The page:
Katleya Healy is at Salazar in the Chicago Public Schools. She is from Colombia where she taught Philosophy, Religion and Hispanic literature . Katleya enjoys swimming , playing guitar, crafts, collecting coins, and writing poetry. In spite of her English challenges, Katleya has two masters degrees, National Board Certification, and a strong desire to help her students learn.
My students are 5th grade diverse learners who have various learning disabilities.Among them are: visual perceptual deficits, difficulty remembering math facts, left-to-right sequencing, and have trouble reading. Identifying part of a whole implies scaffolding from concrete to abstract stages. I started with a brief conversation about their favorite food. I presented a dialogue where two brothers wanted to share an orange but they don't know how to do it? I showed the orange to them and had them discuss with a partner. They came with the idea to cut it in half or two parts. I had three more oranges and cut them in two parts but not exactly by the middle and asked them again if it was fair. They concluded that the parts have to be equal. I asked them "if when they were sharing their orange , were they eating the whole orange or a part?" I told them that is what we call a fraction of the whole orange. Then I gave them chocolate bars and asked ,"how many parts do you have to give to your brother to share that chocolate bar?"They worked with three different chocolate bars divided into different parts and explored how to share them with two, three and four people. The students discussed their answers and drew how they divided their chocolate bars on their papers. Students worked these activities in stations . One group worked with print-made games while other groups worked with matching fractions and others with school objects. Later, they were given a problem using multi-colored goldfish crackers where they had to find out the fraction for each color they had. Students had a hand -out where they recorded and tally their answers in an organized way .At the end, they got to eat crackers from a different bag.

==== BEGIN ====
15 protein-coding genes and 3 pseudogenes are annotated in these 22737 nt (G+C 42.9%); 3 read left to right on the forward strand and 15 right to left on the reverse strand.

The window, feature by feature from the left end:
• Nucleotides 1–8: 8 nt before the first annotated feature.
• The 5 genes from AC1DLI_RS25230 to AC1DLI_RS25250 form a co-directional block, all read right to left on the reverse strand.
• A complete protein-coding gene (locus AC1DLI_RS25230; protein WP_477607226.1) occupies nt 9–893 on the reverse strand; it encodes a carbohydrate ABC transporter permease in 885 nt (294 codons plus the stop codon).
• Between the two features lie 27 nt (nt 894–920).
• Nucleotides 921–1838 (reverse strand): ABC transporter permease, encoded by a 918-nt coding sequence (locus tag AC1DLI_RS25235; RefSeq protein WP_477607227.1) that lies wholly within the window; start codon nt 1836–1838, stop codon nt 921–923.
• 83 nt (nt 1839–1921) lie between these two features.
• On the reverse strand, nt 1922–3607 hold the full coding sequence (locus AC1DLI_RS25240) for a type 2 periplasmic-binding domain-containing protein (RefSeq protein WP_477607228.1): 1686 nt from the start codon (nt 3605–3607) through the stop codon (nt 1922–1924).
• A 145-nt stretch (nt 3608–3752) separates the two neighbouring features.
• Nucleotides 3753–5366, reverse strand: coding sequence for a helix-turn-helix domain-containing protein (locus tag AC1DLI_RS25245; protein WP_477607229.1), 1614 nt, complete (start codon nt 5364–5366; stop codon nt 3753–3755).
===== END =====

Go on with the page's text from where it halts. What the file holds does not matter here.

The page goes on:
This lesson strategy was powerful because even if my students had experienced disappointment with math concepts before, they were able to happily grasp the concept of a fraction at a concrete level. By exploring with manipulative, my students made conclusions about dividing into equal parts, and what that represents as related to the whole. By being able to generalize and draw models of fractions they saw, my students were capable of transferring their knowledge to solve problems at a different level. Using different real-life problems such as sharing food with their friends made them aware of the use of fractions to make fair decisions when they encounter these situations. It was awesome because they discovered that eating 2/4 of the chocolate bar is more than eating 2/8 of the chocolate bar and eating 2/4 is the same as eating 1/2 of the chocolate bar. End of the discussion of the reason why one has more chocolate than another!